As previously noted, providing customer service that only qualifies as “good” is rarely enough to turn patients into repeat customers and brand advocates. For that, you need to provide outstanding customer service.
But while it’s easy enough to quibble about how many degrees of separation there are between good and outstanding, there’s no need to do the same at the other end of the customer-service spectrum. Whatever the level of a patient’s dissatisfaction, a bad customer experience will almost certainly make things worse for the practice that provided it.
Consider the results of this survey from Optus, which, among other things, asked 5,000 customers in 10 industries if they took any action after a customer-service experience. And while 59% said they did so after a good experience, far more (79%) did so after a bad one. Among the actions they took:
- 46% told a friend, colleague or family member
- 28% called to make a complaint
- 23% researched or considered a competitor’s products and services
- 13% completed a customer feedback survey
- 13% wrote to make a complaint
- 13% posted about their experience online
- 10% used or switched to a competitor instead
The best way to avoid such scenarios is to develop a customer experience strategy that can serve as a roadmap for all customer service interactions. Among the elements it should include:
- A baseline customer value proposition: How you can help them resolve their aesthetic concerns?
- Key differentiating experiences: Why should they choose you and not another provider?
- Channel analysis: How well does your team respond to customer inquiries and issues via phone, email, social media, etc.? Which channels are the most/least effective?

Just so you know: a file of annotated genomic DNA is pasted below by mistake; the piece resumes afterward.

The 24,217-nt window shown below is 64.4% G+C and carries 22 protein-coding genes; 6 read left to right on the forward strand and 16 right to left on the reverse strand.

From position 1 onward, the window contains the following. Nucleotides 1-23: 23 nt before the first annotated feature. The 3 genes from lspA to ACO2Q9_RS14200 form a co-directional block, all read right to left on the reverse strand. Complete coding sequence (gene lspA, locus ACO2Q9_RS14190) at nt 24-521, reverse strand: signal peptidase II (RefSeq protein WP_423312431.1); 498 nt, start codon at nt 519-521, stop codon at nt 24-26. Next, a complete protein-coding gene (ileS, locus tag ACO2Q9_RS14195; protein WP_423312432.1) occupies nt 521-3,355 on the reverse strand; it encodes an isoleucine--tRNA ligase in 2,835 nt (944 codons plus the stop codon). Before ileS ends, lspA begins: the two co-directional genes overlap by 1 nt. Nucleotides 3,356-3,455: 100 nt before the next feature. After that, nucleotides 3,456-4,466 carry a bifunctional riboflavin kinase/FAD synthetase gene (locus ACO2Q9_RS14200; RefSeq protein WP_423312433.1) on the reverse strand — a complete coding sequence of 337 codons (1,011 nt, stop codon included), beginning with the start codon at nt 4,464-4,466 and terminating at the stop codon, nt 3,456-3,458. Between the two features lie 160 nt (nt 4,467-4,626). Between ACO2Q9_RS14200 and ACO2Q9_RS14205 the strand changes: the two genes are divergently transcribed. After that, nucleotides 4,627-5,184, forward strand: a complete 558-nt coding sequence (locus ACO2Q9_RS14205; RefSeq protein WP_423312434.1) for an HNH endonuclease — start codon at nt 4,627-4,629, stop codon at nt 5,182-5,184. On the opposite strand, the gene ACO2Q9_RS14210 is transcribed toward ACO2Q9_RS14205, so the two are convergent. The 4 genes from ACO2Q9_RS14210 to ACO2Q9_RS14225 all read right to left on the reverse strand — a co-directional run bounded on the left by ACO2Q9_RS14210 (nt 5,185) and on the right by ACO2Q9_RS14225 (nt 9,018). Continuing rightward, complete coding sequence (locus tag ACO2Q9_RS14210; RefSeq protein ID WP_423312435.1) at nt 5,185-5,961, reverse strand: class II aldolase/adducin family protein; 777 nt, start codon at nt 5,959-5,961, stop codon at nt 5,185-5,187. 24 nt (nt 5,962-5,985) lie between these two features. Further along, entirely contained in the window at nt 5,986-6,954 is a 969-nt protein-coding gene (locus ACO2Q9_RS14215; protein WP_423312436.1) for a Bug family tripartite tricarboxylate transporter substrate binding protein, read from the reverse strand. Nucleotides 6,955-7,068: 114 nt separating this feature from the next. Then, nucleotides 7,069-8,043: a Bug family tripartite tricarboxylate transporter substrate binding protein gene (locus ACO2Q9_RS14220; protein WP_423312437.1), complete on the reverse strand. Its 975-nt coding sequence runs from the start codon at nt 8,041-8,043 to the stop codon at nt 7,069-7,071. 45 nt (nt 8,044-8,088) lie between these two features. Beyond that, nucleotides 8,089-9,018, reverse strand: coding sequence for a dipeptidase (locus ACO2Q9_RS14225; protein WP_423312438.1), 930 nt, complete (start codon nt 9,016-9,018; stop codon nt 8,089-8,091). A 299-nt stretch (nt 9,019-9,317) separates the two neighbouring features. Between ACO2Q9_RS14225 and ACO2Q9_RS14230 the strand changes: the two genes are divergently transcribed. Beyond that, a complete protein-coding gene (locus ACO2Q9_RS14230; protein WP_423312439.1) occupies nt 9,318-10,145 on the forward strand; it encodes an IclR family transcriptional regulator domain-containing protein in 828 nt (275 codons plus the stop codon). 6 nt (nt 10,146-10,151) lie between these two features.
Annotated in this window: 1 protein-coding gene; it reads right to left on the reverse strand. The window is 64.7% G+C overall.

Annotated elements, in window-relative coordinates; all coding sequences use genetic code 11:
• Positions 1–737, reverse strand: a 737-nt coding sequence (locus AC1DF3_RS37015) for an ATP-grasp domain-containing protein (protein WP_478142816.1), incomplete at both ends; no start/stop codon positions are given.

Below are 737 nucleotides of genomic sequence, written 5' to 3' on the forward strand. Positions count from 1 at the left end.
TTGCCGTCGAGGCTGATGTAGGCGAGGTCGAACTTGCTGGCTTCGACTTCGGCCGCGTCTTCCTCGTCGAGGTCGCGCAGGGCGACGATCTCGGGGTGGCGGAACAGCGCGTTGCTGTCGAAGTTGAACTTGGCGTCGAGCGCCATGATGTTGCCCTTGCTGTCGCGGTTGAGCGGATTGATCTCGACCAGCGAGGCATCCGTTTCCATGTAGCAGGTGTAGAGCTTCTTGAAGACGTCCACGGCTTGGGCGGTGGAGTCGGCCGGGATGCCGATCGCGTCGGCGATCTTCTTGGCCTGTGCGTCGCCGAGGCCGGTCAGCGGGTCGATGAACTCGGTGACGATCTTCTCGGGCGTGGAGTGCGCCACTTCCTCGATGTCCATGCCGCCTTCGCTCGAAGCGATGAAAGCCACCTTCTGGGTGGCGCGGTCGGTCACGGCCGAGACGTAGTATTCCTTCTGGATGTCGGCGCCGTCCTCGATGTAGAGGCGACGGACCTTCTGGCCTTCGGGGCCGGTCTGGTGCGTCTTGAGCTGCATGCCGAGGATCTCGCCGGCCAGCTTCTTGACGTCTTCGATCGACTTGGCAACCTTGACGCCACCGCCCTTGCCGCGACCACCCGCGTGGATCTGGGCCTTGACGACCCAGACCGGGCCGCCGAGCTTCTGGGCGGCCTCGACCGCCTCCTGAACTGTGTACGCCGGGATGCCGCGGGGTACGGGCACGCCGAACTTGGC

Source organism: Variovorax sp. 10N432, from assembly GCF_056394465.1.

- Pain points: What are the obstacles potential patients face when dealing with your practice and how can they be improved (i.e., how can you reduce friction)?
Alas, when it comes to developing a formal customer-service strategy, the Optus study found that the health industry is downright sickly. Just 34% of companies had a formal customer-service strategy in place, well below the survey average of 41%.
Why? Some of it may have to do with “optimism bias,” the mistaken belief some doctors have that their practice does a good job of managing customer experiences when the evidence demonstrates that they don’t, and some from the reality of working in a regulated industry and the fear of running afoul of privacy laws.
But the reality is that a customer-service strategy doesn’t exacerbate such issues; it counters them. Conducting regular comparisons of expected service levels with actual performance metrics mutes the tendency toward optimism bias and incorporating PII-protecting protocols gives employees a tool to ensure their patient interactions are HIPAA-compliant.
And that lays the groundwork for providing customer service that’s not just good but outstanding, which, in turn, is what generates repeat business and brand advocates. It’s a virtuous circle and it’s never too late to get it rolling.